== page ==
Despite increased understanding of heart disease risk factors and the need for preventive lifestyle changes, patients suffering the most severe type of heart attack have become younger, more obese and more likely to have preventable risk factors such as smoking, high blood pressure, diabetes type two and chronic obstructive pulmonary disease, according to a study scheduled to be presented at the American College of Cardiology’s 65th Annual Scientific Session, Chicago, USA.
The new study analysed heart disease risk factors among more than 3,900 patients who were treated for ST-elevation myocardial infarction (STEMI) at the Cleveland Clinic (Cleveland, USA) between 1995 and 2014.
“On the whole, the medical community has done an outstanding job of improving treatments for heart disease, but this study shows that we have to do better on the prevention side,” says Samir Kapadia, professor of medicine and section head for interventional cardiology at Cleveland Clinic and the study’s primary investigator. “When people come for routine checkups, it is critical to stress the importance of reducing risk factors through weight reduction, eating a healthy diet and being physically active.”
The researchers divided the records of the Cleveland Clinic’s STEMI patients from 1995 to 2014 into four quartiles, each representing a span of five years. Analysing the baseline risk factors and health conditions of patients in each grouping, they found the average age of STEMI patients decreased from 64 to 60, and the prevalence of obesity increased from 31 to 40% between the first five-year span and the last five-year span.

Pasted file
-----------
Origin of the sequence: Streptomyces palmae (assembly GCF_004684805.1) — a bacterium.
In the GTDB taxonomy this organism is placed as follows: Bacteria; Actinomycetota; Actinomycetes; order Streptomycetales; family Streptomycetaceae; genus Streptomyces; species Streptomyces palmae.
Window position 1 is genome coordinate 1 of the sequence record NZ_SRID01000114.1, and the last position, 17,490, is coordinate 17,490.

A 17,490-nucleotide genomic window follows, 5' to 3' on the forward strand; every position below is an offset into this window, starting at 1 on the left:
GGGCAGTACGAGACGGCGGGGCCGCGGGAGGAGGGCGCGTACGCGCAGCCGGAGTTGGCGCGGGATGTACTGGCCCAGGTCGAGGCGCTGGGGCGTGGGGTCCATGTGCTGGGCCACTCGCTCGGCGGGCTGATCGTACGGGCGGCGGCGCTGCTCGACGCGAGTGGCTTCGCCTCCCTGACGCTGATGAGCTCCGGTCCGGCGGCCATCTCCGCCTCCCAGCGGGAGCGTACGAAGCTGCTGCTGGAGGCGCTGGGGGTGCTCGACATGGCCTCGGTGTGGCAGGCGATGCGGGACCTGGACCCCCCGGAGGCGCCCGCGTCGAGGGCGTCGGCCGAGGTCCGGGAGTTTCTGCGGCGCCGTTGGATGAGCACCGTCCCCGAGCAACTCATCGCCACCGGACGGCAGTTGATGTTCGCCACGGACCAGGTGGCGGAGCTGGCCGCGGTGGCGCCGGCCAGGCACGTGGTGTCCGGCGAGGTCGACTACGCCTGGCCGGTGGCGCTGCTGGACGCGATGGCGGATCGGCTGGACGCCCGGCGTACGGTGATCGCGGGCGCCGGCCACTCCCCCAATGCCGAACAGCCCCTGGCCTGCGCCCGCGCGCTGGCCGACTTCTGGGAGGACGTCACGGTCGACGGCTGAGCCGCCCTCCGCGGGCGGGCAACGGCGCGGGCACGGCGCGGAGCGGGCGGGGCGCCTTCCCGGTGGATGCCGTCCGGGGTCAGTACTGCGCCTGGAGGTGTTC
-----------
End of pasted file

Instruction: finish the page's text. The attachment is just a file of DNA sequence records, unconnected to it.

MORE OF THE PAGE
The proportion of patients with diabetes increased from 24 to 31%, the proportion with high blood pressure grew from 55 to 77%, and the proportion with chronic obstructive pulmonary disease rose from 5 to 12% over the same period. All changes were statistically significant.
One of the most striking findings, according to study authors, was the change in smoking rates, which increased from 28 to 46%—a finding counter to national trends, which reflect an overall decline in smoking rates over the past 20 years. All of the other risk factor trends seen in the study were in line with national trends.
The study also revealed a significant increase in the proportion of patients who have three or more major risk factors, which grew from 65 to 85%. Kapadia said the findings carry strong messages for both the medical community and the general public.
“Prevention must be kept in the forefront of primary care,” Kapadia says. “Cardiac health is not just dependent on the cardiologist. The primary care physicians and the patient need to take ownership of this problem.”
One caveat to the study is that because helicopter transports brought a greater number of patients to the Cleveland Clinic from surrounding rural areas during the course of the study period, it is possible that the observed trends reflect changes in the hospital’s patient population. Study authors said this factor is likely to only have had a minor effect, if any.
The study was self-funded by the Cleveland Clinic.